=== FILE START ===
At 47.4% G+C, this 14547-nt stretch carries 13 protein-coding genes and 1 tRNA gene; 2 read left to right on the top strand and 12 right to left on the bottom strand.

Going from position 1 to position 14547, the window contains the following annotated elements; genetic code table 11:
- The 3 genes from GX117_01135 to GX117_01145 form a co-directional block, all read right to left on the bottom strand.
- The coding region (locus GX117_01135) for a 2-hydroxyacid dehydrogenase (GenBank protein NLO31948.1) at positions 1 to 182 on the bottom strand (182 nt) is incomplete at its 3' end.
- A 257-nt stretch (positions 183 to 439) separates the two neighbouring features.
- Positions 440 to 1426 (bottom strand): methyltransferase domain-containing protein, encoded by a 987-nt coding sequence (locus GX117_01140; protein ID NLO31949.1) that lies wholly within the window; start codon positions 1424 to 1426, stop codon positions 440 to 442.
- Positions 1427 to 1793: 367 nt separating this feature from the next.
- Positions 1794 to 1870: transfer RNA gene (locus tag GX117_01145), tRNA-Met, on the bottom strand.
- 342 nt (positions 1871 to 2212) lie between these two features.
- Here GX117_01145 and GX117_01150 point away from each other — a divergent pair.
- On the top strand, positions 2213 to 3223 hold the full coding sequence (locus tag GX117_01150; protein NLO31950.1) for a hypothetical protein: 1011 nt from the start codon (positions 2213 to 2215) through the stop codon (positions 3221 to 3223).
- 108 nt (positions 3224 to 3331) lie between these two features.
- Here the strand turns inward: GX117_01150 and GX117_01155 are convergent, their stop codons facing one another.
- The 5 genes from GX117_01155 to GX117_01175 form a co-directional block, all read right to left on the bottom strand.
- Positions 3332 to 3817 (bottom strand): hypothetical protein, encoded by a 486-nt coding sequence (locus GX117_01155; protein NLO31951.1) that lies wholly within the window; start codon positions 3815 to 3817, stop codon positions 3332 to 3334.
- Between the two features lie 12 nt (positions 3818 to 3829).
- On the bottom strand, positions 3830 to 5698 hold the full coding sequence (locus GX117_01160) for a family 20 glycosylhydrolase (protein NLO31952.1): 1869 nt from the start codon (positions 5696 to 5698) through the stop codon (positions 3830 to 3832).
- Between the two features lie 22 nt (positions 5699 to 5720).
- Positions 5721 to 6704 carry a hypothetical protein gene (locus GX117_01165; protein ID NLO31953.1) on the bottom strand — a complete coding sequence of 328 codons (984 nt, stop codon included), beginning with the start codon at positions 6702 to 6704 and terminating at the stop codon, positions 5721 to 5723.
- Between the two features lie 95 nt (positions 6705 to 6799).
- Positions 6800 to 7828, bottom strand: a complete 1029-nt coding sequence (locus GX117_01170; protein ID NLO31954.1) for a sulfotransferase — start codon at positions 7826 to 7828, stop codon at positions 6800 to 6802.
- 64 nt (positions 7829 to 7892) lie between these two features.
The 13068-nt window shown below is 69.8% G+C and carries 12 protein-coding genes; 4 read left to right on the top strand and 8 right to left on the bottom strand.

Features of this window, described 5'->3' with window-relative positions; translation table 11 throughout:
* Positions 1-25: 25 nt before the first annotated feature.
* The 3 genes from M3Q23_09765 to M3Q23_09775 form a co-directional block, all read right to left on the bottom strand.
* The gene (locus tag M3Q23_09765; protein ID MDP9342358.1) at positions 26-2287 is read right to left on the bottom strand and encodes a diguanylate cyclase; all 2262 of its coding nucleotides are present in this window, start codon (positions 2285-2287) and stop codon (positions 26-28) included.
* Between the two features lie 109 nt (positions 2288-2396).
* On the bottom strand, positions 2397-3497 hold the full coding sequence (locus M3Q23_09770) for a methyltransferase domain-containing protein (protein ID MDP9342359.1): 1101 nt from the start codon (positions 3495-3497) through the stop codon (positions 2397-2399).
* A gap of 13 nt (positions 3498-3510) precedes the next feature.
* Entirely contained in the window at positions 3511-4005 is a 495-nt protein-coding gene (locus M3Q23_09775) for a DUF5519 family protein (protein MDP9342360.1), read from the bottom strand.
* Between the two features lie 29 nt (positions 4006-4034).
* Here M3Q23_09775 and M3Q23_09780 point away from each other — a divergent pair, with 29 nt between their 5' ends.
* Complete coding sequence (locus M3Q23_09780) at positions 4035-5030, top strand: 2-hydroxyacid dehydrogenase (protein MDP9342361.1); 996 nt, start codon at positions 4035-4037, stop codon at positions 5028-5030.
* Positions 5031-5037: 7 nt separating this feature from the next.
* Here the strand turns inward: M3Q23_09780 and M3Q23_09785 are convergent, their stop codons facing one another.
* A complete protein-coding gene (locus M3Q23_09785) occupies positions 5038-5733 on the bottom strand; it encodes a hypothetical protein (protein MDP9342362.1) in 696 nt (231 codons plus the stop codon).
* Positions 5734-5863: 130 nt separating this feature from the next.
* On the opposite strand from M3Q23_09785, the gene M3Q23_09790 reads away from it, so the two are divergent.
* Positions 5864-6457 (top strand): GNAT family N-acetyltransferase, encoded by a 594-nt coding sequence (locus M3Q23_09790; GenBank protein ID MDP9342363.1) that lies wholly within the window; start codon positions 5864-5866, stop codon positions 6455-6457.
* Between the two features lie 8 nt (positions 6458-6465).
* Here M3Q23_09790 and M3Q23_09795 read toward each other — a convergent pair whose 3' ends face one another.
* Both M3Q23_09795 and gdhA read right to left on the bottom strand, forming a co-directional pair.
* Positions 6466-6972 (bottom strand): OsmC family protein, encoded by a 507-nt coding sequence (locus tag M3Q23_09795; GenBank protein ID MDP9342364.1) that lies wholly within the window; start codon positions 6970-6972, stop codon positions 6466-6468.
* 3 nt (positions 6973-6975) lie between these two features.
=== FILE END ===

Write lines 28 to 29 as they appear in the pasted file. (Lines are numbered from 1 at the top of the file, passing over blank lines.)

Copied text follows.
* Between the two features lie 109 nt (positions 2288-2396).
* On the bottom strand, positions 2397-3497 hold the full coding sequence (locus M3Q23_09770) for a methyltransferase domain-containing protein (protein ID MDP9342359.1): 1101 nt from the start codon (positions 3495-3497) through the stop codon (positions 2397-2399).